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How do I register to vote?

You need to register before you can vote in UK elections. The different ways you can register to vote are listed below.

Registering to vote in England, Scotland and Wales

Register online

Visit the UK Government website to fill in a simple online form:

You will need your National Insurance Number (if you have one).

Register by post

Print off a form and send it to your local Electoral Registration Office:

Alternatively you can contact your local Electoral Registration Office and ask them to post a form to you:

Registering in Northern Ireland

Print off and complete an Electoral Registration Form and return it to your Area Electoral Office.

Who can register to vote?

You can register to vote if you are 16 years old or over but you cannot vote in a UK general election until you are 18 years old. You must also be a British, Irish or qualifying Commonwealth citizen.

EU citizens and some citizens of other countries that have permission (or do not need permission) to remain in the UK, may vote in local and devolved parliament elections, and so can also register to vote, but they cannot vote in UK general elections.

More information is at: 

Overseas and service voters

If you are a British citizen living abroad, you can apply to be an overseas voter.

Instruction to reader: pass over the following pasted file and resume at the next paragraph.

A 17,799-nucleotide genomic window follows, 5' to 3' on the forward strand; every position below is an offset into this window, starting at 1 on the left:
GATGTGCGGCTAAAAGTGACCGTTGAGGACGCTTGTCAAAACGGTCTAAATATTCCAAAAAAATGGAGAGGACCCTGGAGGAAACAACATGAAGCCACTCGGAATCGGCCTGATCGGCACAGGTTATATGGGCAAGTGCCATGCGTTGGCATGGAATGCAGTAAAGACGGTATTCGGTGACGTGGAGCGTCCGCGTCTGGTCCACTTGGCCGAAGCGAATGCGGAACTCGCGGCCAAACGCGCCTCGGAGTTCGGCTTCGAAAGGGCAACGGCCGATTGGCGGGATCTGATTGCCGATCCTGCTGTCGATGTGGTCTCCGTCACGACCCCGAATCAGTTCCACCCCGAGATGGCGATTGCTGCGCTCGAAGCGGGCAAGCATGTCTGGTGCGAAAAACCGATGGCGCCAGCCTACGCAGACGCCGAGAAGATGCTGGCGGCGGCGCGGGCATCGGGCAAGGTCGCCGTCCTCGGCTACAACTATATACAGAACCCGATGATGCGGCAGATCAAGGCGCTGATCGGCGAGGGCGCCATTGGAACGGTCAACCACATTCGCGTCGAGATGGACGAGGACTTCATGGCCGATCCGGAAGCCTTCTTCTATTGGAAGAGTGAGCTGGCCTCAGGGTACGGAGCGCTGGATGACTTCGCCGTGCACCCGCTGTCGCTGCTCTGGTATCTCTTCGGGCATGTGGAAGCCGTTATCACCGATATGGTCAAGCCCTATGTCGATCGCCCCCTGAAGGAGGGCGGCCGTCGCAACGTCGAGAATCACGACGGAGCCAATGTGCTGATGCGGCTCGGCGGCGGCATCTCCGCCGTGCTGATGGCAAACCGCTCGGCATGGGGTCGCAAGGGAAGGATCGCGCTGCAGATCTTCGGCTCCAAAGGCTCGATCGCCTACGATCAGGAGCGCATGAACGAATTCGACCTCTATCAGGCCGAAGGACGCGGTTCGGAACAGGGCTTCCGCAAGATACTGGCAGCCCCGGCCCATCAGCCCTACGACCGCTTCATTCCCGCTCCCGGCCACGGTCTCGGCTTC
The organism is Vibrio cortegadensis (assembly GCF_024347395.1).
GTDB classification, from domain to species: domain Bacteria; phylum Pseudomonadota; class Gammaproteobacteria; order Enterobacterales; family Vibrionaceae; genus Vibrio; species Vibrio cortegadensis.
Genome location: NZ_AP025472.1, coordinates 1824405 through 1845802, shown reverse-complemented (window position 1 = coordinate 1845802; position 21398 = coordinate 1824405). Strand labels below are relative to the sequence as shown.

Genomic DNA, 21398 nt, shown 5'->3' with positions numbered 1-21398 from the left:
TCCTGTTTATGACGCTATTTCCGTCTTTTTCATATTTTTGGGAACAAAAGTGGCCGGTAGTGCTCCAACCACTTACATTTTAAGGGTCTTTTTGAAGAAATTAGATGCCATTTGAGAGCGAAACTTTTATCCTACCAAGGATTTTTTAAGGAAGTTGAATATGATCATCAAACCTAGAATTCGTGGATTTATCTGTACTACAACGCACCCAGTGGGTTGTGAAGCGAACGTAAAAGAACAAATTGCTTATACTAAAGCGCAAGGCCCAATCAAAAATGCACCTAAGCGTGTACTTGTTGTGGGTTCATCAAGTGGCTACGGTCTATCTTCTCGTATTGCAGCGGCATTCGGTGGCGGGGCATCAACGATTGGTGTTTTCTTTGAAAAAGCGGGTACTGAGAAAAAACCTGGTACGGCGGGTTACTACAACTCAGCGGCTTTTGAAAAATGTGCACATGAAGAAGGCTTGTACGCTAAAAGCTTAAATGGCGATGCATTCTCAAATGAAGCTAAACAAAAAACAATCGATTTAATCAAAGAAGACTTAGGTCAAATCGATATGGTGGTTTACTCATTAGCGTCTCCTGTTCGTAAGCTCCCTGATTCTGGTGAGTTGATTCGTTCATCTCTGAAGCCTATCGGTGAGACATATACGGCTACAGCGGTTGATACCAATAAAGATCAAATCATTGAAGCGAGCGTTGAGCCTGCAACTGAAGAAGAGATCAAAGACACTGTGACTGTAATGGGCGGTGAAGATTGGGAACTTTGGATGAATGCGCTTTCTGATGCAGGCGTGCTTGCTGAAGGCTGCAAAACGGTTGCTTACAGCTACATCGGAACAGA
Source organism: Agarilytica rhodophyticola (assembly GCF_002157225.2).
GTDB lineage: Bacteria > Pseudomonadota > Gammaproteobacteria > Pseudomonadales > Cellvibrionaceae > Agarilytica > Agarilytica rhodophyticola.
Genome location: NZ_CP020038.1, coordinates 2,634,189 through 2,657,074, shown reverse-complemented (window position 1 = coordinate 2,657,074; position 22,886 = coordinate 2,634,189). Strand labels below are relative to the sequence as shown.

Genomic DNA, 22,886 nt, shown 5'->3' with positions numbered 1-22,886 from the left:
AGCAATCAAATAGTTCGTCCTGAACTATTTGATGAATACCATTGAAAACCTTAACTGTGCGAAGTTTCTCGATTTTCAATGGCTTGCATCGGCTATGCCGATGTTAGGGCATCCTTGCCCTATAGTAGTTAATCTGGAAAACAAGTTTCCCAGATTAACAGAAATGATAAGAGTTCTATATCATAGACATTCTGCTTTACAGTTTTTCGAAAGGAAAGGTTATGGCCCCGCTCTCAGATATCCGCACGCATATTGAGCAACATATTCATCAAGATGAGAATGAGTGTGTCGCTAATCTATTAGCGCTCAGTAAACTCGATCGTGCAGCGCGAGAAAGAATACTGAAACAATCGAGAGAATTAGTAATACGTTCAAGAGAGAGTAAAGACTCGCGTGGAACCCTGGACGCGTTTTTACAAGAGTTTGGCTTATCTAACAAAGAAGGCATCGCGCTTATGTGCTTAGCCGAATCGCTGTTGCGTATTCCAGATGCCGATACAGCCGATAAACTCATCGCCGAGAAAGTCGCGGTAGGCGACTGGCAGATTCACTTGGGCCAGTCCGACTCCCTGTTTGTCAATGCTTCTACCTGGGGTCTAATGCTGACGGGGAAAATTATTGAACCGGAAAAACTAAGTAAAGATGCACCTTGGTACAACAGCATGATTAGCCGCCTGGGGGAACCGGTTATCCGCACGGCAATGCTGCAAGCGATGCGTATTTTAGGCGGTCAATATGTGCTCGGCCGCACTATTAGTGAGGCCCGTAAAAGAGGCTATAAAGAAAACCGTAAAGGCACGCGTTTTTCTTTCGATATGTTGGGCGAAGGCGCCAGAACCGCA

You can register as a service voter if you are a member of the armed forces or the spouse or civil partner of someone in the armed forces.

When can I register to vote?

You can register to vote, or change your address on the electoral register, at any time throughout the year.

However, if you are seeking to vote in a specific election there will be a deadline by which you must have registered that will be determined by when that election is to be held.

Am I already registered to vote?

To find out whether or not you are registered to vote, you need to contact your Electoral Registration Officer. You can find their details by entering your postcode at: Your Election Information.

Further information

More information on how to register to vote can be found on the Electoral Commission website.

Image: iStock 

Electoral Commission

The Electoral Commission is an independent body, accountable directly to the UK Parliament, that regulates elections in the UK, promotes voter awareness and works to build confidence in the electoral process.

Parliament is not responsible for the content of external websites.


The UK is currently divided into 650 areas called parliamentary constituencies, each of which is represented by one MP in the House of Commons.

Websites of the political parties

Below are links to the websites of the political parties which have been elected to the House of Commons:

Parliament is not responsible for the content of external websites.

Living Heritage

Before 1918 no women were allowed to vote in parliamentary elections. Discover how the right to vote was extended to different sectors of society over the years.